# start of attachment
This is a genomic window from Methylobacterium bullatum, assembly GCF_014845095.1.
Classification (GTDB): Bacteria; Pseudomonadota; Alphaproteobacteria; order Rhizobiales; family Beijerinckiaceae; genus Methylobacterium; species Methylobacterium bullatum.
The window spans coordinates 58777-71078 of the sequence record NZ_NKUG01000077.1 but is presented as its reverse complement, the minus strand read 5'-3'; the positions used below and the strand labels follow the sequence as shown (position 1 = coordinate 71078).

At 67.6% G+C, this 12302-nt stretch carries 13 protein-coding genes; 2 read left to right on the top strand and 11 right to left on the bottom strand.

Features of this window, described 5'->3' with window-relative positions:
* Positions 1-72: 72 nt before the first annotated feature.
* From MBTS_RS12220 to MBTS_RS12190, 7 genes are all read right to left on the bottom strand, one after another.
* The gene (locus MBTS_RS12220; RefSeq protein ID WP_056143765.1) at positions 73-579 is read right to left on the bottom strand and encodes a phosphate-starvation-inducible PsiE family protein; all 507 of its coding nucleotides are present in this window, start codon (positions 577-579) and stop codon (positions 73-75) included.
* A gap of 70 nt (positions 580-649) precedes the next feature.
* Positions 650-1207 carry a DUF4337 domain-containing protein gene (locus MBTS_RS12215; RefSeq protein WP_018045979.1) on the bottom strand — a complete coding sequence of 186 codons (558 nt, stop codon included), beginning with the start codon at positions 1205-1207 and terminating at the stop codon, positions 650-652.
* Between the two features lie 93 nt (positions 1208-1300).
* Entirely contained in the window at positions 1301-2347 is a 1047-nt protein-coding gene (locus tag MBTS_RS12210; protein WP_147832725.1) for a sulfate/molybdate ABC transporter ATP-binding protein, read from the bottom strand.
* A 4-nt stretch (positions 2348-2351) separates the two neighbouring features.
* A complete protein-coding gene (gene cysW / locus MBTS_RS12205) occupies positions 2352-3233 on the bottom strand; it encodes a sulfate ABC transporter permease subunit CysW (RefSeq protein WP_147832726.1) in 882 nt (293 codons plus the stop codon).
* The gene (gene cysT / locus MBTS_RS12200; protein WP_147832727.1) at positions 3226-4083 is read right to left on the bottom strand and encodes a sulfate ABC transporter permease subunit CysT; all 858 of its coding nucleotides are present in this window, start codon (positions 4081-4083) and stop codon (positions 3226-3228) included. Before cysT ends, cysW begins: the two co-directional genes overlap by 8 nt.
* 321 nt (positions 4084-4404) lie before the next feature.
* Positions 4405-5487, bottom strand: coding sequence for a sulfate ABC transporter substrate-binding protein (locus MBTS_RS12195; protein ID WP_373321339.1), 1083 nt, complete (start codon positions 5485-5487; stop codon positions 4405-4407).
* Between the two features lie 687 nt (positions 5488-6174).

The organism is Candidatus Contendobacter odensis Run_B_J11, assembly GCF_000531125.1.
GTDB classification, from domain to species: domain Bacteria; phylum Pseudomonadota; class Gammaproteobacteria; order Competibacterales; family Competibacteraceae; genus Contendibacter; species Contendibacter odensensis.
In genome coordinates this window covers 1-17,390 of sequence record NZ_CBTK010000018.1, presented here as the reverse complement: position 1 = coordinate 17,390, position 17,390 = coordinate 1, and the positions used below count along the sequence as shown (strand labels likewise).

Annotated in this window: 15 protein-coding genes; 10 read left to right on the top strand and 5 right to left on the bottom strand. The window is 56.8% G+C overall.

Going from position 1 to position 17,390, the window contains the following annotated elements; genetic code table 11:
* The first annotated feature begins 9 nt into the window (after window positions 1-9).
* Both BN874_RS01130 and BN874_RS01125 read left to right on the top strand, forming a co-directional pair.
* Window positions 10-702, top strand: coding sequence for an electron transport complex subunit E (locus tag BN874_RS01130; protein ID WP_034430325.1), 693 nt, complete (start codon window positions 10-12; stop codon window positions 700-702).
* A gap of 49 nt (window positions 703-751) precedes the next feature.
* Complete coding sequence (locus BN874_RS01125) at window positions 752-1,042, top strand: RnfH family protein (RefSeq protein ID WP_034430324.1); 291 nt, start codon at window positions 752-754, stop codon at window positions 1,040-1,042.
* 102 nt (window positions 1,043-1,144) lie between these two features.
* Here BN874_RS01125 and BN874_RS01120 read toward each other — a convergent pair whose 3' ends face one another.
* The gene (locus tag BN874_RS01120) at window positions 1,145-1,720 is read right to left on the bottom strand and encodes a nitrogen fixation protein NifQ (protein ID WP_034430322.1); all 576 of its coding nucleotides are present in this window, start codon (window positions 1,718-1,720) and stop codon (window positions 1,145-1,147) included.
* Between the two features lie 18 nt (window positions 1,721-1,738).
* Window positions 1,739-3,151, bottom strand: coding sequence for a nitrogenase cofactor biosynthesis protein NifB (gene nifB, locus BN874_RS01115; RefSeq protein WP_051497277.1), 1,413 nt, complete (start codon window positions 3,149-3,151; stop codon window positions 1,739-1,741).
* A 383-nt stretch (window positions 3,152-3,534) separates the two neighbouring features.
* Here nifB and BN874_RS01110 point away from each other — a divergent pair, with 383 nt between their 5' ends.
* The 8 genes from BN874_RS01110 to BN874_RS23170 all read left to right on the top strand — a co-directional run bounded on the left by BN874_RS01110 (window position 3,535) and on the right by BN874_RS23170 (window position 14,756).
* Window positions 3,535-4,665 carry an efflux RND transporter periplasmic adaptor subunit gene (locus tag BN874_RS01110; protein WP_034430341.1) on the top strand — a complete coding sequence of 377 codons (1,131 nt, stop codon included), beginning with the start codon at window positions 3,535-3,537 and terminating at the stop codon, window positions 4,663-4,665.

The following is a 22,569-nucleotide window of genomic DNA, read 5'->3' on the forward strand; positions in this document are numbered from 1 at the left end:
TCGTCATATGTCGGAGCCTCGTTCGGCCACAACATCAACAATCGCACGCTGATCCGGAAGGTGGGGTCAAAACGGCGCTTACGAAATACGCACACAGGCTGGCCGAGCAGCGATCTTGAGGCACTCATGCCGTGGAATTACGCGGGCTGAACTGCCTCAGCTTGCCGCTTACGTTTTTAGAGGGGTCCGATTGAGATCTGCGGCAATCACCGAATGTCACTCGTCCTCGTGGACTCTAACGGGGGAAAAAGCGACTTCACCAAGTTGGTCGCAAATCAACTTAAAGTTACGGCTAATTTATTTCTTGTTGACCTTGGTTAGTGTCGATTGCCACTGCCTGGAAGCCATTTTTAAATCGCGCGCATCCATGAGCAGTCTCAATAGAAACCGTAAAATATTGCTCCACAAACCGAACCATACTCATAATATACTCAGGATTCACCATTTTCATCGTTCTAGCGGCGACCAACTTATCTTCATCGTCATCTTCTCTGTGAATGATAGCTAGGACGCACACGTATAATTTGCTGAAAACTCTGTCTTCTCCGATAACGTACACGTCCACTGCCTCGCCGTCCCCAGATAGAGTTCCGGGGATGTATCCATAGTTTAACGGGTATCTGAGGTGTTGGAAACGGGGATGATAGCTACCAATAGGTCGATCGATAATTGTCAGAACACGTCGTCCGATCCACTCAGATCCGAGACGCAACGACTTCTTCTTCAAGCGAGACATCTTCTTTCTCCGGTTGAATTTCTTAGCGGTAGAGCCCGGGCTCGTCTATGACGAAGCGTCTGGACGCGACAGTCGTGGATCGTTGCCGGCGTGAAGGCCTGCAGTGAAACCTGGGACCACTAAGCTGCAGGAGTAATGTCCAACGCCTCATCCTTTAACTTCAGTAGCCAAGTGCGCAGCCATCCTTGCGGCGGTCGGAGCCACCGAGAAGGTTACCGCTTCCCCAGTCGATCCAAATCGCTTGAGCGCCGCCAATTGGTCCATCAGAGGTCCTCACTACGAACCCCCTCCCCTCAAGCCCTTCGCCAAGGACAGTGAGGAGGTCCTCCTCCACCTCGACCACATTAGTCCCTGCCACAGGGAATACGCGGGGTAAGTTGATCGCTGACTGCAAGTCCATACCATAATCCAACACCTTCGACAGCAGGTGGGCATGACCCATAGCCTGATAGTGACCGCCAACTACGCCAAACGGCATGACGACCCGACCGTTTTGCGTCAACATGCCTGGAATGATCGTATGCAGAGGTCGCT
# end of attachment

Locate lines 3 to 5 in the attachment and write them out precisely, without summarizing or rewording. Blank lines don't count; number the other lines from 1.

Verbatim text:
The window spans coordinates 58777-71078 of the sequence record NZ_NKUG01000077.1 but is presented as its reverse complement, the minus strand read 5'-3'; the positions used below and the strand labels follow the sequence as shown (position 1 = coordinate 71078).

At 67.6% G+C, this 12302-nt stretch carries 13 protein-coding genes; 2 read left to right on the top strand and 11 right to left on the bottom strand.

Features of this window, described 5'->3' with window-relative positions: